A Guide to the Usage of HSK Vocabulary
author: Huang Nansong
publishing house : BEIJING LANGUAGE & CULTURE UNIVERSITY PRESS
number of edition: edition in 2000
number of pages: 722 pages
format: large 32 format
Guide to the Use of the Book
1. This book is specially prepared for the HSK participants, also as a reference book for learners of Chinese.
2. The entries are chosen on the basis of A Program of Graded Chinese Vocabulary (shortened as the Program thereinafter issued in 1992 by the HSK Office of the Leading Group for Teaching Chinese as a Foreign language Under the State Education Commission. However, two changes are made as follows:
A. Some pure morphemes or elements only used to form a few set phrases in modern Chinese are excluded, e.g. “文”、 “器”、 “液”、 “易”。
B. Non-word structures and idioms such as “越来越” 、“非……不可” 、“朝气蓬勃” 、“一帆风顺” are placed in the appendix at the end of the book.
3. Entries are arranged in alphabetical order. The numbers 1,2,3 and 4 on the right under the entry respectively stand for the grades A,B,C or D.
4. The phonetic transcriptions are written in accordance with the Program, but no blank space is given between the syllables within a detachable verb.
5. Parts of speech are indicated in English abbreviation with a pair of angled brackets, e.g. (n.), in basic agreement with the Program. Revisions are only made where the source version is apparently incorrect. Apart from that, changes are also made in the following:
A. Words that can be used as more than one part of speech are labeled in terms of their chosen meaning.
B. Nouns of time and locality are respectively marked as (n.t.) and (n.l.)
C. Words such as “洗澡”and“理发”whose part of speech is not indicated in the Program are classified into detachable verbs and labeled as (vd.). Further classifications of verbs are shown as (vt.) (transitive verbs), (vi.) (intransitive verbs) and (vl.) (link verbs). Some verbs that take or sometimes do not take an object are labeled as (v.)
D. Non-predicate adjectives are marked as (a. np.).
E. Pronouns are marked as (pron. p.) (personal pronoun), (pron. i.) (interrogative pronoun) and (pron. d.) (demonstrative pronoun) as the case may be.
F. Particles vary from (p. s.) (structural particle), (p. a.) (aspec-tural particle) to (p. m.) (modal particle) in their indications.
6. Each entry of the noun is followed by a pair of square brackets [ ] within which an appropriate measure word for it is provided. If such a measure word is more than one the most frequently used one is placed at the beginning of the list with a slant mark inserted between one and another.
7. Definitions of each word are generally given in English. As for part of the function words, Chinese and English explanations are equally provided with the latter in the brackets. The common meaning (or meanings) of a word is (or are) always given while its rare meaning (or meanings) is (or are) left out. The tilde “~” stands for the word in the examples showing its uses, and the vertical sign “|” represents a division between two examples.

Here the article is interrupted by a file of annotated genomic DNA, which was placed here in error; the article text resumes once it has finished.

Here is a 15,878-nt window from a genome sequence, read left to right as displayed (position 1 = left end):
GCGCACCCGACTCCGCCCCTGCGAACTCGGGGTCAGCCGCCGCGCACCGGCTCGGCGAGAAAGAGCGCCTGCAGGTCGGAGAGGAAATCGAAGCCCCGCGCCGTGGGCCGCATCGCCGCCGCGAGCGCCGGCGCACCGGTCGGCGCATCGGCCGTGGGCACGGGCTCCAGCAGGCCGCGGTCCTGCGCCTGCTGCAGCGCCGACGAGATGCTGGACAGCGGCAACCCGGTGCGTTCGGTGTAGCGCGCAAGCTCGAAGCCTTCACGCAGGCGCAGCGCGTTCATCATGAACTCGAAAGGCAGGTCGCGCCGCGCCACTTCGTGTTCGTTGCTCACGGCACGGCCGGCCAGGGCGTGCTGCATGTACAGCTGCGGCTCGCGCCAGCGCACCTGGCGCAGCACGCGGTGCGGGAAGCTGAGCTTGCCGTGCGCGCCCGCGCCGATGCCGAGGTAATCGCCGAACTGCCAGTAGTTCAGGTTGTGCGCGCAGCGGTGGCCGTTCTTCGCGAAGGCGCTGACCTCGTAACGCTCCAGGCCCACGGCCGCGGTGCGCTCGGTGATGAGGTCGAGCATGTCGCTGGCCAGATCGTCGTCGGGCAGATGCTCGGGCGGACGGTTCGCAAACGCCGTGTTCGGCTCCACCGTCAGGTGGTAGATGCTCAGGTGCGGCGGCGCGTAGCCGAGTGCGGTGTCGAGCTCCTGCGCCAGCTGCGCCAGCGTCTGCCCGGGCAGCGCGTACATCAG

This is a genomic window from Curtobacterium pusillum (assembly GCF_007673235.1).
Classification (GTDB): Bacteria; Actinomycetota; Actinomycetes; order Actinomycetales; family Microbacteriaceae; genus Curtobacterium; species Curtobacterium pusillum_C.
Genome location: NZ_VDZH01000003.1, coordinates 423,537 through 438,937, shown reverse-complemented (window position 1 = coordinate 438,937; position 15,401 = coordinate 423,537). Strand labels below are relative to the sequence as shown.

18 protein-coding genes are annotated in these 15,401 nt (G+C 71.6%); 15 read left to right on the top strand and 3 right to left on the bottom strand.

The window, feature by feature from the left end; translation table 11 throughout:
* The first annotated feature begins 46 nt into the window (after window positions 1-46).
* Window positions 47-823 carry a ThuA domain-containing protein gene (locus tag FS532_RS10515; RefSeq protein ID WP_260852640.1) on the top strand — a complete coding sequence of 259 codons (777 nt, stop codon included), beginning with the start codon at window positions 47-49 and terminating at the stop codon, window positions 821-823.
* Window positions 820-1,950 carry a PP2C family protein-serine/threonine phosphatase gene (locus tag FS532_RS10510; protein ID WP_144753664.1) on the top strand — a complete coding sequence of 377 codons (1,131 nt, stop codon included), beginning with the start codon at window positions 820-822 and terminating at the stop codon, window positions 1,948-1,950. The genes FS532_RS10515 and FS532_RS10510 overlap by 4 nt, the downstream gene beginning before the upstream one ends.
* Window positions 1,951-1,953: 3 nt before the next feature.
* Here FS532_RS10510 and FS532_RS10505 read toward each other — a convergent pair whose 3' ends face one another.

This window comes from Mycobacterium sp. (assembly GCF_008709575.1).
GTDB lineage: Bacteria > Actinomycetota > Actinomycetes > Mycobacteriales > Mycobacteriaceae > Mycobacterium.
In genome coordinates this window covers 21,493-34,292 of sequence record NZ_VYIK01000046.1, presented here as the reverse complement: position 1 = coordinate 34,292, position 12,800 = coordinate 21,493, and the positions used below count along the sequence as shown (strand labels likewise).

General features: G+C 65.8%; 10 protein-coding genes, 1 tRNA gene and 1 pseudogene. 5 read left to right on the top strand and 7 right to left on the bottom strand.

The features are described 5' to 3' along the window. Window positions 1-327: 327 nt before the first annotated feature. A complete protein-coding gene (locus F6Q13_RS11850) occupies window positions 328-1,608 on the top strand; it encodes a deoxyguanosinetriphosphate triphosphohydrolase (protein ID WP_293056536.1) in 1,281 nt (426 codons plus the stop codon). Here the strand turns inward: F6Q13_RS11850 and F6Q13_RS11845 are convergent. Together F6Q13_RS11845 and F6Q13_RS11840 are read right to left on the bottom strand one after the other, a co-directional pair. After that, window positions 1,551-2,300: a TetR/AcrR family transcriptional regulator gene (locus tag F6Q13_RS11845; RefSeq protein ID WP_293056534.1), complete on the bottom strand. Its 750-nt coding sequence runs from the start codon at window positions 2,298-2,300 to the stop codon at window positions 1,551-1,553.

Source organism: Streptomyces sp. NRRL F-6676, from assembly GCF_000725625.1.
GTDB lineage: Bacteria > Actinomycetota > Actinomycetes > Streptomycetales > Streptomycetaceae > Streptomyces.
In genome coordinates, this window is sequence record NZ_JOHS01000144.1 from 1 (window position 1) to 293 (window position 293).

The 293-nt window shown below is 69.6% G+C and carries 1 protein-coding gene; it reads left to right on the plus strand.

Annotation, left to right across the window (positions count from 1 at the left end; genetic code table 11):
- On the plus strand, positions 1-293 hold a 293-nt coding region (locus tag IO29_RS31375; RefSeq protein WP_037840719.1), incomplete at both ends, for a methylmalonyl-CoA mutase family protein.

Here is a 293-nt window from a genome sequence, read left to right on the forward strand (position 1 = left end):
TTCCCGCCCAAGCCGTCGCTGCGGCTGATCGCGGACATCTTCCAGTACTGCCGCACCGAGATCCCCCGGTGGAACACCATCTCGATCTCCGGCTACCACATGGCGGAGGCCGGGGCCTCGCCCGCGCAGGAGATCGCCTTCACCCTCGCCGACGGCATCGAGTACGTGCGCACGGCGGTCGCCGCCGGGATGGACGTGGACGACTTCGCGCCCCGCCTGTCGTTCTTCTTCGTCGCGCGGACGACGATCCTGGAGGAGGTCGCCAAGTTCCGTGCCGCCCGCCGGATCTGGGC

8. Emotional or stylistic words are separately defined with “褒义” (commendatory) or “贬义” (derogatory), and “用于书面语” (used in writing) or “用于口语” (used in spoken Chinese).
9. A frame is formed here to show the collocation of verbs and adjectives. The possible objects following transitive or link verbs are grouped in one sense while the possible subjects preceding intransitive or detachable verbs and / or adjectives (functioning as predicates) are grouped in another sense.
10. Readers are advised to go over and remember Key to General Use of Modern Chinese Parts of Speech (shortened as the Key thereinafter) on which the explanations of each entry are based before they make reference to this book. Therefore no description is given to an entry unless it is different from what is stated in the Key. For example, a transitive verb can be used in eight ways, but “报答” cannot be followed by a directional word, a prepositional expression or “着” and the verbal measure words that it is possible to go with are limited to “次”, “回”and “下” only. Thus necessary explanations are added to its definition. As for the common uses they are so clear that no further comment is needed.
Special points to be noted in the text are:
A. An explanation is given to be common nouns which should be used with nouns of locality when appearing after “在”、 “从” or “到”. No comment is made for those nouns whose use with a noun of locality is optional.
B. Specify the verbal measure word, directional word or preposition when possibly used with a verb or an adjective.
C. Other uses are basically illustrated by sentences whereas a small number of them are made clear by explanation.
D. By “不能……” or “可……” in the explanation we mean “generally speaking”, rather than “without any exception”.
E. A word may have nothing or unusual in characteristic of its use if no reference is made in the Key or under the corresponding entry.
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